9E0082C0-AC08-4FCA-AEF3-8CF36FFE8959.jpeg
 
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hardtailpan

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Last time I drained the trans it took several trips to various Walmart’s to score enough atf to fill this sucker up, usually they only keep maybe 4 quarts on the shelf. Found 6 today, and I think I only need 8 or 9, so only one more trip should be necessary. Walmart does carry gallons of "ATF" for like $19, but it doesn't say ATF+4. These quarts are about $6.50/ea, so it's not exactly breaking the bank but I see a way to produce less waste than buying 8 individual quarts. Oh well.

The Mopar stuff is obviously my first choice, if a little more expensive, but Amazon can’t get it here before July 11. Seems like consensus here is that any ATF+4 is ok, so I’m hoping this stuff is ok as well. Maybe it’s purely coincidence, but this is what I put in a year ago and now I’ve got a problem…. But I’ll make a post about potential causes later on.

View attachment 338574

If you're going to replace the torque converter, you will likely need closer to a case (12) to refill everything. TC takes like 4 by itself.
 
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Cleaned & re-assembled the valve body. A few steps are tricky and sometimes a 3rd hand would be helpful, but it’s all doable by amateur hands. I’ve actually reassembled it 3 times now and can pretty much do it from memory.

Torque spec on these screws looks to be 35 in-lbs, so basically hand tight with a screwdriver. I happened to have a T-25 screwdriver which proved to be very helpful, rather then using a torx socket & ratchet. Some of the screws are hard to get started as you’re trying to hold all the springs in etc. The torx screwdriver made it a lot easier.

For cleaning, I sprayed everything with brake cleaner and then hit them with compressed air. On install, I lubed all the bores and the valves with ATF before I replaced them. Not sure how much that really matters, this whole thing is going to be bathing in ATF before long.

Very happy to have my first subassembly overhauled and back together. It should be much easier from this point on.

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Parts arrival day! I moaned about OPT not shipping the stuff on Friday like they should have, but the host truth is that I don’t feel like I’m ready to begin reinstalling anything yet. I have the ATSG manual which I’ll trash through tonight, and then hopefully start putting stuff back together tomorrow.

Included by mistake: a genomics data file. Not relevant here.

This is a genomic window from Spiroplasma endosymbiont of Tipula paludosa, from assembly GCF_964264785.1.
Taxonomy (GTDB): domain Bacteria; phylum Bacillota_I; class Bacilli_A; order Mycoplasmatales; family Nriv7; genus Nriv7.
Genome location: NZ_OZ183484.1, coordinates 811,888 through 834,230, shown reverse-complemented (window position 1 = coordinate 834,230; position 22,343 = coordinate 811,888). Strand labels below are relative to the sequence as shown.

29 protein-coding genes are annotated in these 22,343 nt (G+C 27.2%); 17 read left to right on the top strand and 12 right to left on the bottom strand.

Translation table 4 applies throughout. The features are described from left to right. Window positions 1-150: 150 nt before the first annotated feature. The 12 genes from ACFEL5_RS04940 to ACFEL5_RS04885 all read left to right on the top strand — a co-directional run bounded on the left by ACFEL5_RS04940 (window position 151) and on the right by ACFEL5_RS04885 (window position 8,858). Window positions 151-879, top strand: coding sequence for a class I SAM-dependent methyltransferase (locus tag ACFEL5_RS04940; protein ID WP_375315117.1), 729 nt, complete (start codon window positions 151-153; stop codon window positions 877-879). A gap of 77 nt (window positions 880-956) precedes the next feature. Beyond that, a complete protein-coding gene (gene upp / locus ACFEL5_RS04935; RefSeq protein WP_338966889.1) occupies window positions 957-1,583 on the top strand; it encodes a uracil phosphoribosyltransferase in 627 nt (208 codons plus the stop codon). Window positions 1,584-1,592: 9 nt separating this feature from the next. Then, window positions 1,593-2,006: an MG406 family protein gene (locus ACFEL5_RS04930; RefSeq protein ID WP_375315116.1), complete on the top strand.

47170CC0-729A-4AFC-8A95-72AA7F35A4EC.jpeg


I did also get the case cleaned up. I fought the urge to wire wheel the exterior of this thing to showroom condition. It would make it easier to track down leaks, but it’s a jeep and it’s gonna get dirty anyway. Transmissions are like people— what matters is what they’re like on the inside.

A374DCE8-B623-4C26-A290-8F633F9BFDE6.jpeg
 
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On the topic of ye olde dipstick…

Ever since I dropped my trans last summer the dipstick has been a thorn in my side. When I dropped the thing, I definitely unbolted the bracket on the dipstick tube from somewhere on the bell housing. Where? I wish we knew.

When I went to reinstall it, the only way I can make it bolt back to the bell housing is by having the other end of it barely in the hole. So much so that it leaked like a sieve. So I shoved it in further and didn’t attach it to the bell housing. It still leaked, but less. I finally resolved it with a little bit of The Right Stuff. It didn’t leak, but it had some wobble to it that I really don’t like. So I want to fix it right now that it’s out of the jeep.

You can see with how far it’s in that it can’t reach either hole. There’s no way it can go in far enough to reach the next lower hole on the bell housing, and for it to reach the “nearest” hole it would require bending the tube and the bracket.